This willingness to give of ourselves must be a key piece in linking one generation to another. It is and must be a dual obligation: the older teaching the younger, as well as sharing experiences widely, not just with those we are most comfortable with.
Precious Human Treasures
1 Peter 5:5-6
Those with humility submit. Their dealings with other people are very restrained.
It is interesting that Peter says "be clothed with humility," which in Greek literally means "put on the apron of humility." An apron is a symbol of service. He is likely thinking back to the last Passover with Jesus, where He "took a towel and girded Himself." Then what did He do? He served. This leads to what humility produces next: The humble choose to serve. They do not fight—they serve. They do not judge—they serve.
The Bible shows quite a number of men who did not look humble on the outside but were in reality—in the eyes of God—humble! Moses and David were both warriors and powerful political figures. In what way were they humble? Regardless of what they were—judge, king, prophet—they submitted to God. Regardless of what it cost them, they submitted to God, and sometimes they had to give orders or do things that we would consider to be quite difficult to do, like going to war or executing transgressors.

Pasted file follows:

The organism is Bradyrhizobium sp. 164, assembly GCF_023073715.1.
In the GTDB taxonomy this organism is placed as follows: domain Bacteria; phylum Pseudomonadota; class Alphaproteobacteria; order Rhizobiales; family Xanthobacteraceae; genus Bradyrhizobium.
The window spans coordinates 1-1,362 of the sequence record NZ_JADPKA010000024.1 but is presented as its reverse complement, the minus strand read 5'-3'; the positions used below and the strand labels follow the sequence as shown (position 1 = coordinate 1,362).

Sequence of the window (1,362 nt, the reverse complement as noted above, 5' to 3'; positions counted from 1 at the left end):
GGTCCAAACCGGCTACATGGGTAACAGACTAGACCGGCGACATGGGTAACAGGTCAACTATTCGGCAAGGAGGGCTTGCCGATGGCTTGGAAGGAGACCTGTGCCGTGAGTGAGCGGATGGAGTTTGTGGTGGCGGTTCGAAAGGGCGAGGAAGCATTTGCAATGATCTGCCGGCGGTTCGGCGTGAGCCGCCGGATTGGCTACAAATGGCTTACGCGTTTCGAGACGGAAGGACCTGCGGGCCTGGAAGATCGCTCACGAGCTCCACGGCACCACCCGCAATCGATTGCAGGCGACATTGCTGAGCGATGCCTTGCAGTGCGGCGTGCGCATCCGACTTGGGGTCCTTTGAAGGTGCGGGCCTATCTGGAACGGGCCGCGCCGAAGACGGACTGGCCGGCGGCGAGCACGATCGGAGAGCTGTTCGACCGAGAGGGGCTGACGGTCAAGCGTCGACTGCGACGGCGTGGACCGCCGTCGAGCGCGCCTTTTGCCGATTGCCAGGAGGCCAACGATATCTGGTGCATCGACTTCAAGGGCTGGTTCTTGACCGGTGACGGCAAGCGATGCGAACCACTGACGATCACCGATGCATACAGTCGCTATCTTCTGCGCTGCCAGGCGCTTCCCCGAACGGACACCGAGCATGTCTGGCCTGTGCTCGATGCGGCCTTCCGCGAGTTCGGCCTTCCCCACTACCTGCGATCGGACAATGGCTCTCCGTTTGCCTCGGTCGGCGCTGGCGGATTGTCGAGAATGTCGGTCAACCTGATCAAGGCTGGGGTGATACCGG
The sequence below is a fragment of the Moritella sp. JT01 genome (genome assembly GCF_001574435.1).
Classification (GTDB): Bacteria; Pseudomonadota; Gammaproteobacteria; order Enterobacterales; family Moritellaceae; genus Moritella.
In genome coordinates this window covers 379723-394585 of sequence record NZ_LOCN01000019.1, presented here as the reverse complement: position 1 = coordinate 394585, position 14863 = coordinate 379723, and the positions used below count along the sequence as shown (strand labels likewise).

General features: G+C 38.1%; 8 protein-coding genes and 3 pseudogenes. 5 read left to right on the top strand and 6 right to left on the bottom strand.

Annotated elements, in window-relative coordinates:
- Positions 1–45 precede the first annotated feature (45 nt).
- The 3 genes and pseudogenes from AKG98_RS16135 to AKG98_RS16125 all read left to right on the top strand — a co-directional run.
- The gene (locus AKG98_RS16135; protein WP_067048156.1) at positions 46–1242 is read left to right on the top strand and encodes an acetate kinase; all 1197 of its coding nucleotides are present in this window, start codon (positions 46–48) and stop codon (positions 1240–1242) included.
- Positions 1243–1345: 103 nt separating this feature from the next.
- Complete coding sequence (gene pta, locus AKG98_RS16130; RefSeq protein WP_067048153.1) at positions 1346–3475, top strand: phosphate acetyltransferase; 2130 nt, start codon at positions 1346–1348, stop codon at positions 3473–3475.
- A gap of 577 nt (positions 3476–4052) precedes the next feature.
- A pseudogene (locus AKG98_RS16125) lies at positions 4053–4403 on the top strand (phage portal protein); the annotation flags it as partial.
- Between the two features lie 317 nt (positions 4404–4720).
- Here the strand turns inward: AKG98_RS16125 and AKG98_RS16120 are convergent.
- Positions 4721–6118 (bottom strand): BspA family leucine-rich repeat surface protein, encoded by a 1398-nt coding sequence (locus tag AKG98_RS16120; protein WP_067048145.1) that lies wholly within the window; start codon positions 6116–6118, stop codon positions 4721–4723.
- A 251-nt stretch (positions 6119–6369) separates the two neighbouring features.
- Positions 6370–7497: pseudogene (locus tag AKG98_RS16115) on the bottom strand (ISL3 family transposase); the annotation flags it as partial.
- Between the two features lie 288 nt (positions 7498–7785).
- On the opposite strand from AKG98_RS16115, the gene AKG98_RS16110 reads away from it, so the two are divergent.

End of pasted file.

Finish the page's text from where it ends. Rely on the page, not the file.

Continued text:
For a person to be humble in the biblical sense, he must know what is true and right, have a good grasp of reality, and submit to it. Ephesians 5:21 and Philippians 2:3 both show in broad principle what humility tends to do to a person. He is restrained, but at the same time, he is constrained to serve and to submit. Conversely, those who destroy unity are those who exalt themselves against God, men, doctrines, and right traditions (II Thessalonians 2:15; 3:6).
John W. Ritenbaugh
Unity (Part 7): Ephesians 4 (D)